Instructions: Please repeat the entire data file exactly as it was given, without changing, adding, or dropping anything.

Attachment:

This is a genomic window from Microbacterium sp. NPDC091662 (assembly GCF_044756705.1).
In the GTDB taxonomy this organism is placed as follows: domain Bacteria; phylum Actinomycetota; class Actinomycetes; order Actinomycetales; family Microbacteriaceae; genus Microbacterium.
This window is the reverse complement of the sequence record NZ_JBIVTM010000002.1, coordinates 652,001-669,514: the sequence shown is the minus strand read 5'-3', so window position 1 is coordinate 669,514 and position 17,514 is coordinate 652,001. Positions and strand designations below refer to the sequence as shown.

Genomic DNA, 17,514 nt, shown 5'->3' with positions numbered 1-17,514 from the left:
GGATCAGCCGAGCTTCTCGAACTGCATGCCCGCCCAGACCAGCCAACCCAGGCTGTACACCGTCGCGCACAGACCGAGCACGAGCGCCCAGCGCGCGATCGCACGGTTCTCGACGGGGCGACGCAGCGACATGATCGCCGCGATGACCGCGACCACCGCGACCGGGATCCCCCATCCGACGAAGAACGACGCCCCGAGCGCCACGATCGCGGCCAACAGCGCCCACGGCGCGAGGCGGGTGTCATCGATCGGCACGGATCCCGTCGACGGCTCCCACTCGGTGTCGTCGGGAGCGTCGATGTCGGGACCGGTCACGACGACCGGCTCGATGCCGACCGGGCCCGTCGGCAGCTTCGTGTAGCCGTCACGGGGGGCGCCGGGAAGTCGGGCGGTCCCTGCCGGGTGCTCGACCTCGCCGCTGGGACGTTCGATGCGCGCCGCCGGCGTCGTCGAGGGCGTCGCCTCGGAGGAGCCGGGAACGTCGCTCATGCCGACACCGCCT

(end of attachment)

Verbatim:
This is a genomic window from Microbacterium sp. NPDC091662 (assembly GCF_044756705.1).
In the GTDB taxonomy this organism is placed as follows: domain Bacteria; phylum Actinomycetota; class Actinomycetes; order Actinomycetales; family Microbacteriaceae; genus Microbacterium.
This window is the reverse complement of the sequence record NZ_JBIVTM010000002.1, coordinates 652,001-669,514: the sequence shown is the minus strand read 5'-3', so window position 1 is coordinate 669,514 and position 17,514 is coordinate 652,001. Positions and strand designations below refer to the sequence as shown.

Genomic DNA, 17,514 nt, shown 5'->3' with positions numbered 1-17,514 from the left:
GGATCAGCCGAGCTTCTCGAACTGCATGCCCGCCCAGACCAGCCAACCCAGGCTGTACACCGTCGCGCACAGACCGAGCACGAGCGCCCAGCGCGCGATCGCACGGTTCTCGACGGGGCGACGCAGCGACATGATCGCCGCGATGACCGCGACCACCGCGACCGGGATCCCCCATCCGACGAAGAACGACGCCCCGAGCGCCACGATCGCGGCCAACAGCGCCCACGGCGCGAGGCGGGTGTCATCGATCGGCACGGATCCCGTCGACGGCTCCCACTCGGTGTCGTCGGGAGCGTCGATGTCGGGACCGGTCACGACGACCGGCTCGATGCCGACCGGGCCCGTCGGCAGCTTCGTGTAGCCGTCACGGGGGGCGCCGGGAAGTCGGGCGGTCCCTGCCGGGTGCTCGACCTCGCCGCTGGGACGTTCGATGCGCGCCGCCGGCGTCGTCGAGGGCGTCGCCTCGGAGGAGCCGGGAACGTCGCTCATGCCGACACCGCCT